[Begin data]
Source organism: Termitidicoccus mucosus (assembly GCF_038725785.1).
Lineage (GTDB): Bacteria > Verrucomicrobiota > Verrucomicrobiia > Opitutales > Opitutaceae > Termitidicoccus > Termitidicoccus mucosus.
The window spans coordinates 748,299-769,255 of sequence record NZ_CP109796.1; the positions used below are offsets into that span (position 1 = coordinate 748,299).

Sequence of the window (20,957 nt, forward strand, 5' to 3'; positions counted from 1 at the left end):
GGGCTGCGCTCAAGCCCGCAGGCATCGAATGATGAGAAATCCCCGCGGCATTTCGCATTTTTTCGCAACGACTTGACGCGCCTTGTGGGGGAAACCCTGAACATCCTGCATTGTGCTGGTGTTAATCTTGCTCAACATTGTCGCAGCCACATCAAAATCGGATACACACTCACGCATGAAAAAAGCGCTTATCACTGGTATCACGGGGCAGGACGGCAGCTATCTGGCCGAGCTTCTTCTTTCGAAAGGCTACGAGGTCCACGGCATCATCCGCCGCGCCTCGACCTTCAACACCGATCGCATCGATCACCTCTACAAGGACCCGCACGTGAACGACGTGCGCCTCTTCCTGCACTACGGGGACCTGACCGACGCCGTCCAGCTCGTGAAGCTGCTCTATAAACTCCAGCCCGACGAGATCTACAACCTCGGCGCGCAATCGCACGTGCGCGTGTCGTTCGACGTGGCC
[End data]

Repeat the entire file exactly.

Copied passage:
Source organism: Termitidicoccus mucosus (assembly GCF_038725785.1).
Lineage (GTDB): Bacteria > Verrucomicrobiota > Verrucomicrobiia > Opitutales > Opitutaceae > Termitidicoccus > Termitidicoccus mucosus.
The window spans coordinates 748,299-769,255 of sequence record NZ_CP109796.1; the positions used below are offsets into that span (position 1 = coordinate 748,299).

Sequence of the window (20,957 nt, forward strand, 5' to 3'; positions counted from 1 at the left end):
GGGCTGCGCTCAAGCCCGCAGGCATCGAATGATGAGAAATCCCCGCGGCATTTCGCATTTTTTCGCAACGACTTGACGCGCCTTGTGGGGGAAACCCTGAACATCCTGCATTGTGCTGGTGTTAATCTTGCTCAACATTGTCGCAGCCACATCAAAATCGGATACACACTCACGCATGAAAAAAGCGCTTATCACTGGTATCACGGGGCAGGACGGCAGCTATCTGGCCGAGCTTCTTCTTTCGAAAGGCTACGAGGTCCACGGCATCATCCGCCGCGCCTCGACCTTCAACACCGATCGCATCGATCACCTCTACAAGGACCCGCACGTGAACGACGTGCGCCTCTTCCTGCACTACGGGGACCTGACCGACGCCGTCCAGCTCGTGAAGCTGCTCTATAAACTCCAGCCCGACGAGATCTACAACCTCGGCGCGCAATCGCACGTGCGCGTGTCGTTCGACGTGGCC